Chapter 3:  This year Megan and I are really focusing on verbs and target structures.  We spent a lot of time working on the various forms of casarse, embarazado, pensar, morir and sonreir. We had worked repeatedly with the various forms using a SMART presentation.  Here are some samples from that: 1 2 3

 

 

 

 

 

 

 

 

 

 

 

Our final repetition used this “Toca” board. ch 3 toca vocabulary  4 Working with a partner, students first identified the meaning of all of the structures.  Then, each working with a different colored dry erase marker (the boards were laminated), I said one of the structures in English.  The first to highlight the correct structure scored the point. We wiped the board clean and repeated this several times. By the time we actually read the chapter, all of these structures were easily understood by the students.  There was absolutely no stumbling!

 

Chapter 5: Review bird with all characters  5Working with a partner and different colored dry erase markers, students selected a character and said one sentence about that character, coloring through the character that they selected.  Since the characters are within the bird multiple times, they were able to say many facts about each character without repeating.  This activity lasted about 5 minutes; when they were done, they held up their birds (now colorfully illustrated), and, just for fun, we selected the “prettiest” bird.

Chapters 5-6 Chapters 5 – 6 pictures for oral assessment smaller version I tried some variations with these picture cards (to be printed in color and laminated). The pictures can just be shown to the class, with the entire class adding descriptions to each picture.  The pictures can be given one at a time to a group of 2 – 3 students, who describe the picture with as much detail as possible, and then pass the picture to another group.  Or, using an idea from Carrie Toth, called the yellow brick road, I took the students into the hallway, made a “pathway (yellow brick road)” with the pictures and they worked (in partners) their way through each picture.  I allowed about a minute with each picture before asking them to move one picture to their right/left.  It was relatively easy for me to circulate and listen to their conversations to give them an informal speaking assessment.

Chapter 7 Capítulo 7 Robo en la noche predict the chapter  6Prior to reading chapter 7 and working with a partner, students identified each picture and then selected which pictures they thought would represent what would happen in Chapter 7.  They put an X on the pictures that they thought would not represent action in the chapter.  After deciding, they turned the paper over and wrote 5 sentences about what they expected would happen in the chapter and then presented them to the class.  Their ideas were certainly interesting!! After reading the chapter, we checked the papers/predictions again.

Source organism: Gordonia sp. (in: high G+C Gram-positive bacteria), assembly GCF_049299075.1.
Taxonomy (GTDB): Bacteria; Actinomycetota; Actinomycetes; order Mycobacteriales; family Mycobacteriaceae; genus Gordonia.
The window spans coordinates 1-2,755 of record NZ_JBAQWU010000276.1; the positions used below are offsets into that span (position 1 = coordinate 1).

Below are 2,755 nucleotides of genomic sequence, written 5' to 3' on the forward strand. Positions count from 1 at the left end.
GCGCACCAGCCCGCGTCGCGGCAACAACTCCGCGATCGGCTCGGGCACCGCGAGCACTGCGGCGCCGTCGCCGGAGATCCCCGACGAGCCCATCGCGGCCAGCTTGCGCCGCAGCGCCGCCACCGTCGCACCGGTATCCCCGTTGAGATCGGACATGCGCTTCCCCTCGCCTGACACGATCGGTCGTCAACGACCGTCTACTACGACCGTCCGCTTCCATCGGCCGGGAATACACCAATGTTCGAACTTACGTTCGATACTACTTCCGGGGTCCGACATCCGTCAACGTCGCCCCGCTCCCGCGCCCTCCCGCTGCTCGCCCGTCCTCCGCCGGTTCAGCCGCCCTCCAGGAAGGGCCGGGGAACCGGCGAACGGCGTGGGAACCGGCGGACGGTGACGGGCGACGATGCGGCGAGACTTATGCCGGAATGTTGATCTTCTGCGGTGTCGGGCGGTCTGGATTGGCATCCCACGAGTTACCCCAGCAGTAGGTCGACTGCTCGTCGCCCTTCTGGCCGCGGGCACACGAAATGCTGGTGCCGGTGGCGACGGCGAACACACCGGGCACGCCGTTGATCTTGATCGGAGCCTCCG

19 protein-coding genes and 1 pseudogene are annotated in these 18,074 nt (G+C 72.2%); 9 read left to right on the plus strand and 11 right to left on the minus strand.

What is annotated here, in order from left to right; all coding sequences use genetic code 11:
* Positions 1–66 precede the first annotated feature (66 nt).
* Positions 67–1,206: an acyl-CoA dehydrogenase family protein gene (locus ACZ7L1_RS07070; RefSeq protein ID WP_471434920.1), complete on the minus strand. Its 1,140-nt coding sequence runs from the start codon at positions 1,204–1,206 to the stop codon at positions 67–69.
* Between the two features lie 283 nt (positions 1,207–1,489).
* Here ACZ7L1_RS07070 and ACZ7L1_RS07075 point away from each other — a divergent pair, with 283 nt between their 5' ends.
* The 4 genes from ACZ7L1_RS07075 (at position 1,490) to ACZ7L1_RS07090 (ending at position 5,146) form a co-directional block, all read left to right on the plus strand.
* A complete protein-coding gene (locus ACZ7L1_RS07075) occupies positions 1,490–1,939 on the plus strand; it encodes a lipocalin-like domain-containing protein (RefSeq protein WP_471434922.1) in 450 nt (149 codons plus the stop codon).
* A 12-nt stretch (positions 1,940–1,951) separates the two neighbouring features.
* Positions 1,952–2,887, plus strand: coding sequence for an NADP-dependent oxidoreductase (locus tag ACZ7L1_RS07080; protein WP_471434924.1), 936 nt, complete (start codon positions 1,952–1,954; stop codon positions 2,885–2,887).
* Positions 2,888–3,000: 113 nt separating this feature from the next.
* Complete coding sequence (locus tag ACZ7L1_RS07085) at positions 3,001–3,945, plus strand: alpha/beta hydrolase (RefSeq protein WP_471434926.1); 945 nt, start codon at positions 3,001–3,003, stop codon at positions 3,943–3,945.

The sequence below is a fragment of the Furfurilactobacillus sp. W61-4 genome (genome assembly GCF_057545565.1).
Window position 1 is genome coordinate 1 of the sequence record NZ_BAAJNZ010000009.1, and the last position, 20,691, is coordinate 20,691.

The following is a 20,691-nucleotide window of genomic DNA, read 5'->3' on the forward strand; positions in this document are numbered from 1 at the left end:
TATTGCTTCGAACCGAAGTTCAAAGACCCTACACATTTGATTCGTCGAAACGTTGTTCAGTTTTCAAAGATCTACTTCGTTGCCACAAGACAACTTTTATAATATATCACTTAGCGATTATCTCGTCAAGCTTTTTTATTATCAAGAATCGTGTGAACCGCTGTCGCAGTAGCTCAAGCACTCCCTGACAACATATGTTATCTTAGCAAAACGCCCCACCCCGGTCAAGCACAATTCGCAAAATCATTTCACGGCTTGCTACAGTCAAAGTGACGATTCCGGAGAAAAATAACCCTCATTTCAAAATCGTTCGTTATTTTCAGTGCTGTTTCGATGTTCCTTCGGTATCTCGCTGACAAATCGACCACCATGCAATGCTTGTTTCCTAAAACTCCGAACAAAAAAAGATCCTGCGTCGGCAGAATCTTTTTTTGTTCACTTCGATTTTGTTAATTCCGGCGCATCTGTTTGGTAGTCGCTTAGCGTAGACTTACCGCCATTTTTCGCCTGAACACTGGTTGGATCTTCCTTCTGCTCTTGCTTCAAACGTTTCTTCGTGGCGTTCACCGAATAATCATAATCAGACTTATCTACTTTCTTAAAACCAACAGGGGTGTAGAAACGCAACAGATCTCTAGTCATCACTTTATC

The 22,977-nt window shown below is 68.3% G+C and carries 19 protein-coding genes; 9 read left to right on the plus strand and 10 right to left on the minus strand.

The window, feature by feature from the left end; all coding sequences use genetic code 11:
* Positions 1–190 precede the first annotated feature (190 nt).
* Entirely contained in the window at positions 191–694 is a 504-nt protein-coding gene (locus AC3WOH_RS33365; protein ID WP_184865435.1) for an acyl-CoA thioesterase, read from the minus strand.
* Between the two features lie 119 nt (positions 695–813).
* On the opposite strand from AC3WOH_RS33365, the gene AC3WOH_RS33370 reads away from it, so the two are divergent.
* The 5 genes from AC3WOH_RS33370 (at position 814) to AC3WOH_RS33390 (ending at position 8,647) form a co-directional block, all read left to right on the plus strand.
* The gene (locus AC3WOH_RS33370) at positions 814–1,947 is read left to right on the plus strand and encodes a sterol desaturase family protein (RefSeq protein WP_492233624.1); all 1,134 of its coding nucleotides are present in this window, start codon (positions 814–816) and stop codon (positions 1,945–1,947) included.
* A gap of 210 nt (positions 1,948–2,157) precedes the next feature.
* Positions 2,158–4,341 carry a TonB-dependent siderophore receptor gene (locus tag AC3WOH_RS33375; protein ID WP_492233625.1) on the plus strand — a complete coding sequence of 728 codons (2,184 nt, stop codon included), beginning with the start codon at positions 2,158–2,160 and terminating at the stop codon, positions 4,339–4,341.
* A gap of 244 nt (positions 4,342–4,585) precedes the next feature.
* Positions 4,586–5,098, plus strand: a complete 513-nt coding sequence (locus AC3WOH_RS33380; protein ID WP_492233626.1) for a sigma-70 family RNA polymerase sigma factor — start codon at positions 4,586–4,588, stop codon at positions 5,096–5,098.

Chapters 7/8:  Some game breaks

I hope that something in this post may be useful to someone else.  If you are using this book, I would love to hear some of your ideas.

 

The novel: Vida y Muerte en la Mara Salvatrucha 13

Oh my!! Can I just say again how much I absolutely LOVE the novels from tprstorytelling? In Spanish IV, we are now finishing Vida y Muerte en la Mara Salvatrucha.  . For additional resources, I have been using the teachers guide (great activities) and also the incredible Carrie Toth’s (@senoraCMT) blog, Somewhere to Share. This is my first time teaching this novel, and the conversations it has prompted in class have been beyond my expectations.  I’ve been using a variety of picture prompts to encourage individual response, partner responses, and small group responses.  Sometimes I have listened to each group, sometimes they have recorded their sessions, and sometimes we have talked as a class.  I’m posting 4 different examples here.

chapters 8 - 10 vocabulary Chapters 8 – 10 pictures and words   chapters 8 - 10These are pictures that I laminated, cut out and put in a baggie for each group.  The words were also laminated and cut out, but in a separate baggie. In groups of two, the students first looked at the pictures, identifying what the pictures represented for the chapters. Next they matched the words with the pictures (multiple correct ways to do it), and retold the story of those chapters. Then, they removed the words and placed the pictures in order, identifying why they were arranging them in the order they chose.

chap 11

 

 

 

 

 

chap 11 repaso fotos  This was done with a partner, retelling chapter 11 using only the pictures.

 

chapters 11 - 14Chap 11 – 14 in pictures  This they recorded with a partner on Google Voice as they talked about what each picture represented over the span of these three chapters.

 

end 1

 

 

 

 

end 2remordimiento y perdon This culminating activity will take place tomorrow after we read the final chapter.  I already know from previous discussions that there will be several students in each class who will not believe that the grandmother is able to forgive the narrator.  I hope that these pictures will guide our thinking and discussion.